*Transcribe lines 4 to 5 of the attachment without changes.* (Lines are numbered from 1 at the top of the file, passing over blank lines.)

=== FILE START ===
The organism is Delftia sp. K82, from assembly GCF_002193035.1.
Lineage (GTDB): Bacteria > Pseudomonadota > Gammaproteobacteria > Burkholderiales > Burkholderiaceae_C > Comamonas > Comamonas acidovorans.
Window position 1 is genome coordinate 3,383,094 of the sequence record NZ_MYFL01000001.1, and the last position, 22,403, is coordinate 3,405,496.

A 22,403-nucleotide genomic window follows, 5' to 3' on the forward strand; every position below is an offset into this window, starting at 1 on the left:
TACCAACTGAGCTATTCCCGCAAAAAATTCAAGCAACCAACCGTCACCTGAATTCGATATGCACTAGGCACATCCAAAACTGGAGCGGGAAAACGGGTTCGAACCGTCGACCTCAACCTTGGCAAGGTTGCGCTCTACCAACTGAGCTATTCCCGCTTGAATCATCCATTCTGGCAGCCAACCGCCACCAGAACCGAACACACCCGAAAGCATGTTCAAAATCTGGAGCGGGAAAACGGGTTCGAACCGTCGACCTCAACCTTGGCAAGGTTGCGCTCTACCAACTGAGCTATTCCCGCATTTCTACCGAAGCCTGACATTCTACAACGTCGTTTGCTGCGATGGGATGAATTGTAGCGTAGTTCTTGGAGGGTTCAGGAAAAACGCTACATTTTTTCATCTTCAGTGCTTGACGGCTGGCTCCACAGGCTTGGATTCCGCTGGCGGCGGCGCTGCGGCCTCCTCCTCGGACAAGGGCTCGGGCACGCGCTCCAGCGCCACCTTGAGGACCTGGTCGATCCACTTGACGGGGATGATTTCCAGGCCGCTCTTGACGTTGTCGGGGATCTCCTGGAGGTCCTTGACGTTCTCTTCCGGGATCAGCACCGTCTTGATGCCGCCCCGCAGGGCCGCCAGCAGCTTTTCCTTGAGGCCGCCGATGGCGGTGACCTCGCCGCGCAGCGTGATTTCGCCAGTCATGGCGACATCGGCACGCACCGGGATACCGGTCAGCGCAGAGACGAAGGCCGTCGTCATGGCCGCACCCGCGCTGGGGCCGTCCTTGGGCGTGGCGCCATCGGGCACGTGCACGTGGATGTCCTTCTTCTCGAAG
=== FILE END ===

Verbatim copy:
A 22,403-nucleotide genomic window follows, 5' to 3' on the forward strand; every position below is an offset into this window, starting at 1 on the left:
TACCAACTGAGCTATTCCCGCAAAAAATTCAAGCAACCAACCGTCACCTGAATTCGATATGCACTAGGCACATCCAAAACTGGAGCGGGAAAACGGGTTCGAACCGTCGACCTCAACCTTGGCAAGGTTGCGCTCTACCAACTGAGCTATTCCCGCTTGAATCATCCATTCTGGCAGCCAACCGCCACCAGAACCGAACACACCCGAAAGCATGTTCAAAATCTGGAGCGGGAAAACGGGTTCGAACCGTCGACCTCAACCTTGGCAAGGTTGCGCTCTACCAACTGAGCTATTCCCGCATTTCTACCGAAGCCTGACATTCTACAACGTCGTTTGCTGCGATGGGATGAATTGTAGCGTAGTTCTTGGAGGGTTCAGGAAAAACGCTACATTTTTTCATCTTCAGTGCTTGACGGCTGGCTCCACAGGCTTGGATTCCGCTGGCGGCGGCGCTGCGGCCTCCTCCTCGGACAAGGGCTCGGGCACGCGCTCCAGCGCCACCTTGAGGACCTGGTCGATCCACTTGACGGGGATGATTTCCAGGCCGCTCTTGACGTTGTCGGGGATCTCCTGGAGGTCCTTGACGTTCTCTTCCGGGATCAGCACCGTCTTGATGCCGCCCCGCAGGGCCGCCAGCAGCTTTTCCTTGAGGCCGCCGATGGCGGTGACCTCGCCGCGCAGCGTGATTTCGCCAGTCATGGCGACATCGGCACGCACCGGGATACCGGTCAGCGCAGAGACGAAGGCCGTCGTCATGGCCGCACCCGCGCTGGGGCCGTCCTTGGGCGTGGCGCCATCGGGCACGTGCACGTGGATGTCCTTCTTCTCGAAG